American pig farmers affected by ongoing trade disputes will receive further financial support soon
By Kate Ayers
Pork producers in the United States welcome the launch of the second round of payments under the country’s farm aid program.
The second phase of the assistance plan’s market facilitation portion is now live, the Trump administration announced yesterday, a National Pork Producers Council (NPPC) release said.
In late August, the USDA released the assistance program’s framework. The government established the aid package to relieve American farmers who are suffering financially from punitive tariffs placed on U.S. farm goods.
American pork faces two 25 percent duties from China and a 20 percent tariff from Mexico, the release said.
USDA’s assistance program offers eligible pork producers direct payments of US$8 per animal, split into two equal payments of US$4. The payment is based on the number of animals a farmer had on Aug. 1 or on any day between July 15 and Aug. 15, whichever option is most representative of the operation, the release said.
Producers can sign up for the market facilitation program until Jan. 15.
In the farm aid package, the government also committed to the purchase of American pork for federal food assistance programs, the release said. Last week, the government bought its first shipment of pork, which it delivered to food banks across the country.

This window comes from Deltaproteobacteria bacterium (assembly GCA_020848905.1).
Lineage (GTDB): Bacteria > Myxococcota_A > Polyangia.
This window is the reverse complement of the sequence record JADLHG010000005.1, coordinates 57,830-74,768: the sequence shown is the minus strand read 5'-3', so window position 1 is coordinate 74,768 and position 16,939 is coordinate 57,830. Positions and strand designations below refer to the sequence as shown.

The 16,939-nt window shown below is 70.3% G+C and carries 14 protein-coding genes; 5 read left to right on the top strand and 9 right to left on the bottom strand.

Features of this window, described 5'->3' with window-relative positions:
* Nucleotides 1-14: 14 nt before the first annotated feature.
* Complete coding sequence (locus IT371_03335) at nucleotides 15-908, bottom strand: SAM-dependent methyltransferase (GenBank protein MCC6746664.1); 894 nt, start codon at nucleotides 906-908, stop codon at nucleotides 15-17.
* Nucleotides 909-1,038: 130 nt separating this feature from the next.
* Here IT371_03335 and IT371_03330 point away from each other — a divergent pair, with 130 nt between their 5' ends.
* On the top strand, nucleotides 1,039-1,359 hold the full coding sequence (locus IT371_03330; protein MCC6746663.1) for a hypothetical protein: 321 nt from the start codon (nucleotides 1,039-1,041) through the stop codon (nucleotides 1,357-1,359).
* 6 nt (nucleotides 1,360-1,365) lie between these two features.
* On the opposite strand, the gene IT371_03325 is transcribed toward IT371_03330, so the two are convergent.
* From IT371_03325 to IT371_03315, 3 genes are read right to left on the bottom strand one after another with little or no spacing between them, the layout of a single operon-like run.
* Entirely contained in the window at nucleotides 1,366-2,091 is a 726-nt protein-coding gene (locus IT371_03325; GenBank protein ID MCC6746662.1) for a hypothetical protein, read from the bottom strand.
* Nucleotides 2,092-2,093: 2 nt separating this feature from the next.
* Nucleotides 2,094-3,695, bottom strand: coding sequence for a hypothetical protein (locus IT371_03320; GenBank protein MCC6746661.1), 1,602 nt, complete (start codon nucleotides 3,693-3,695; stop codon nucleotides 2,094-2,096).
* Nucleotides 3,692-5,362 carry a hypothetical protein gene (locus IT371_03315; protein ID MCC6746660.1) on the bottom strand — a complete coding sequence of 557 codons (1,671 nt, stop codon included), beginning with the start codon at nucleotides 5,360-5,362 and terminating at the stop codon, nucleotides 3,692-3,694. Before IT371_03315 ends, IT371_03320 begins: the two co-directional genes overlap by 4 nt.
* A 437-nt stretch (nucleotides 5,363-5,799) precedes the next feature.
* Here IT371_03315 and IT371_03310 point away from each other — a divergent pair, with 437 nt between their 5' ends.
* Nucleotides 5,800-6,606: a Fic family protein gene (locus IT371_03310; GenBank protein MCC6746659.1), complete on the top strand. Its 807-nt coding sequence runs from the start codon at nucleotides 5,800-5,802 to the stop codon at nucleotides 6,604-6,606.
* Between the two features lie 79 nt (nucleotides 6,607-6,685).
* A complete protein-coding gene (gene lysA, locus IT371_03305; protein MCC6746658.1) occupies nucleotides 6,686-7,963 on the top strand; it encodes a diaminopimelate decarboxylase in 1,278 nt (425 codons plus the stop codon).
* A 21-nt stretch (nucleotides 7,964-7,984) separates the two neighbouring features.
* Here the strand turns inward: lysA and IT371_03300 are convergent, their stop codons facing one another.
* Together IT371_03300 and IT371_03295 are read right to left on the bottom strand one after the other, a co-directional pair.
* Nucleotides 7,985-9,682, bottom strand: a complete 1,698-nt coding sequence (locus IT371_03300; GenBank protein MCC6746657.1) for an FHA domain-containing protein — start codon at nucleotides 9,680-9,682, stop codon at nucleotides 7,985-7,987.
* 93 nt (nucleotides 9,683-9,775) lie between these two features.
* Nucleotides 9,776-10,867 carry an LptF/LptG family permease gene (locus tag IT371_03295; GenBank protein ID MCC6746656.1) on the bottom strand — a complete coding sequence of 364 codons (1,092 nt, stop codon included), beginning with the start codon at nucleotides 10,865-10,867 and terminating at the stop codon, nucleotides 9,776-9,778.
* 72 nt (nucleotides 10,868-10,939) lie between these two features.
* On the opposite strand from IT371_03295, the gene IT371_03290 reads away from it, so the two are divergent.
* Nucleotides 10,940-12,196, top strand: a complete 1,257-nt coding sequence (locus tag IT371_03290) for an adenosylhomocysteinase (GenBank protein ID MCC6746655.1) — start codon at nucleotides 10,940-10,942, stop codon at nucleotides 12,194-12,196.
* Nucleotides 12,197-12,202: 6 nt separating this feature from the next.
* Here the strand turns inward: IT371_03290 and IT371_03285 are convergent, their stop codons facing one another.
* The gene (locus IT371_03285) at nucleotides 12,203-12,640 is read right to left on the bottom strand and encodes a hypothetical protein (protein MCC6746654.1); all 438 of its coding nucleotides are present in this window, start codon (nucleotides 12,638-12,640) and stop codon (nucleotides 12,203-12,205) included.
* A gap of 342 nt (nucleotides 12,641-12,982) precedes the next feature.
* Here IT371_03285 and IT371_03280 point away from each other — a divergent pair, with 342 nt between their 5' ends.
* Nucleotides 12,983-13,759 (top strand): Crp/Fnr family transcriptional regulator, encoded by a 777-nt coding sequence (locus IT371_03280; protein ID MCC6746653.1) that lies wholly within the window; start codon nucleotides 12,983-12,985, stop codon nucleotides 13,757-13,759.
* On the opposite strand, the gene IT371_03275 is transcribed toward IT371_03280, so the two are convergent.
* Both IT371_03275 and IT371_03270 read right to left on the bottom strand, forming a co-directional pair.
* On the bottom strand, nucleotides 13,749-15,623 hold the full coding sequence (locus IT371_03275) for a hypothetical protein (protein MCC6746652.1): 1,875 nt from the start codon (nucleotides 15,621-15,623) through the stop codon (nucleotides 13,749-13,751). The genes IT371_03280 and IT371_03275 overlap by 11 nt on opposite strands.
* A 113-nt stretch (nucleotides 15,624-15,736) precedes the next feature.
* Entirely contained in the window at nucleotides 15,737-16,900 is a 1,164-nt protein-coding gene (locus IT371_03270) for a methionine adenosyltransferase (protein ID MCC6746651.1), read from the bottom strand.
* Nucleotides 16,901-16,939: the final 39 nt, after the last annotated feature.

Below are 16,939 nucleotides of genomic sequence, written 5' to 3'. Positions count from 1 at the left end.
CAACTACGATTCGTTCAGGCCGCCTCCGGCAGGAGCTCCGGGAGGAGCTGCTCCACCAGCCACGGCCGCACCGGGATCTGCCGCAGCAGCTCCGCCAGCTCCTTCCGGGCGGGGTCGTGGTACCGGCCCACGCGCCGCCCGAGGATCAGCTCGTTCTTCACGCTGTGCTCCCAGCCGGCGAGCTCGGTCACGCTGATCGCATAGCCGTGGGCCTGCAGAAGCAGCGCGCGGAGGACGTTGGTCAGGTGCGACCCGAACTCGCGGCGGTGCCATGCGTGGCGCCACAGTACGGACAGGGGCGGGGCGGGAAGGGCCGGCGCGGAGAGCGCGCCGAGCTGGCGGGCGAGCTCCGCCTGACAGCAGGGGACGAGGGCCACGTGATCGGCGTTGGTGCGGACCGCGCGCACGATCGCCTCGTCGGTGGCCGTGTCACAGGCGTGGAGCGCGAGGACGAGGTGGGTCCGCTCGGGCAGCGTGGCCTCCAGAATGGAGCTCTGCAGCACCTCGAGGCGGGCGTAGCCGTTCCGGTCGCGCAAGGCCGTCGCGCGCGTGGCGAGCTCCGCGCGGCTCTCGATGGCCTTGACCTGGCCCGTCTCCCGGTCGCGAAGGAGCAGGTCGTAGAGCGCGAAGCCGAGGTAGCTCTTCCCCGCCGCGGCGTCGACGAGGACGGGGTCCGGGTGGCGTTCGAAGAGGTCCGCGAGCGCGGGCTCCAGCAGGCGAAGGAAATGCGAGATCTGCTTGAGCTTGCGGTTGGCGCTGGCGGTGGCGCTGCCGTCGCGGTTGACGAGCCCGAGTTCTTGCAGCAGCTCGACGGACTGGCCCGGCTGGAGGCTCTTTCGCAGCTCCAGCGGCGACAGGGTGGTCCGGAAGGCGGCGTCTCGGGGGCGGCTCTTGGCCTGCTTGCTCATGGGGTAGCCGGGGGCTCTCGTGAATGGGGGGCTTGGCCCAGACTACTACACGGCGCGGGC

The government’s US$559-million allocation to this portion of the assistance program will be divided into four allotments.
Although farmers appreciate the financial support, they would prefer to be able to more easily export their products.
“We need to end these trade disputes soon and open new markets, so we can export to consumers around the globe the safest, most nutritious pork in the world,” Jim Heimerl, NPPC’s president and a hog producer, said in the release.
NPPC urges the Trump administration to continue trade talks with China and to drop the U.S. tariff on Mexican steel and aluminum, the release said.
The council is also working with the government to open more international markets for American pork, particularly in the Asia-Pacific region, including Japan.
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